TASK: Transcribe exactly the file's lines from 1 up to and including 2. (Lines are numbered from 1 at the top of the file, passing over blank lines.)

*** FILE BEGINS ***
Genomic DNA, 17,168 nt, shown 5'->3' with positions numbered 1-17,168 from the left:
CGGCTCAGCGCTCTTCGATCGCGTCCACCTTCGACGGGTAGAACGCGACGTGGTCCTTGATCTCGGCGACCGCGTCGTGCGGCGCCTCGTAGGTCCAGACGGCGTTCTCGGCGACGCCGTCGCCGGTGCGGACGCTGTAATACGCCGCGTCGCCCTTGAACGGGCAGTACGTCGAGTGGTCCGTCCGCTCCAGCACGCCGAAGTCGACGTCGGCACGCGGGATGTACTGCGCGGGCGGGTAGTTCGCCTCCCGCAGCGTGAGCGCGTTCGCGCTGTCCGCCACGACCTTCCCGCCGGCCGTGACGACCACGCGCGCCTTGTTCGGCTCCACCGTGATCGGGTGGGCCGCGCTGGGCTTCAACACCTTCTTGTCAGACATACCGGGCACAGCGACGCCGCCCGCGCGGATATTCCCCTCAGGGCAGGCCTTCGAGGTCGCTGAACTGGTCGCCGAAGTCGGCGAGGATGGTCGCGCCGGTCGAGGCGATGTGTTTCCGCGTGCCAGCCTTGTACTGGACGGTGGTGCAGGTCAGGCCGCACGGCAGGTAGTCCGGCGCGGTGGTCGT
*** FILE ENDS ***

Genomic DNA, 17,168 nt, shown 5'->3' with positions numbered 1-17,168 from the left:
CGGCTCAGCGCTCTTCGATCGCGTCCACCTTCGACGGGTAGAACGCGACGTGGTCCTTGATCTCGGCGACCGCGTCGTGCGGCGCCTCGTAGGTCCAGACGGCGTTCTCGGCGACGCCGTCGCCGGTGCGGACGCTGTAATACGCCGCGTCGCCCTTGAACGGGCAGTACGTCGAGTGGTCCGTCCGCTCCAGCACGCCGAAGTCGACGTCGGCACGCGGGATGTACTGCGCGGGCGGGTAGTTCGCCTCCCGCAGCGTGAGCGCGTTCGCGCTGTCCGCCACGACCTTCCCGCCGGCCGTGACGACCACGCGCGCCTTGTTCGGCTCCACCGTGATCGGGTGGGCCGCGCTGGGCTTCAACACCTTCTTGTCAGACATACCGGGCACAGCGACGCCGCCCGCGCGGATATTCCCCTCAGGGCAGGCCTTCGAGGTCGCTGAACTGGTCGCCGAAGTCGGCGAGGATGGTCGCGCCGGTCGAGGCGATGTGTTTCCGCGTGCCAGCCTTGTACTGGACGGTGGTGCAGGTCAGGCCGCACGGCAGGTAGTCCGGCGCGGTGGTCGT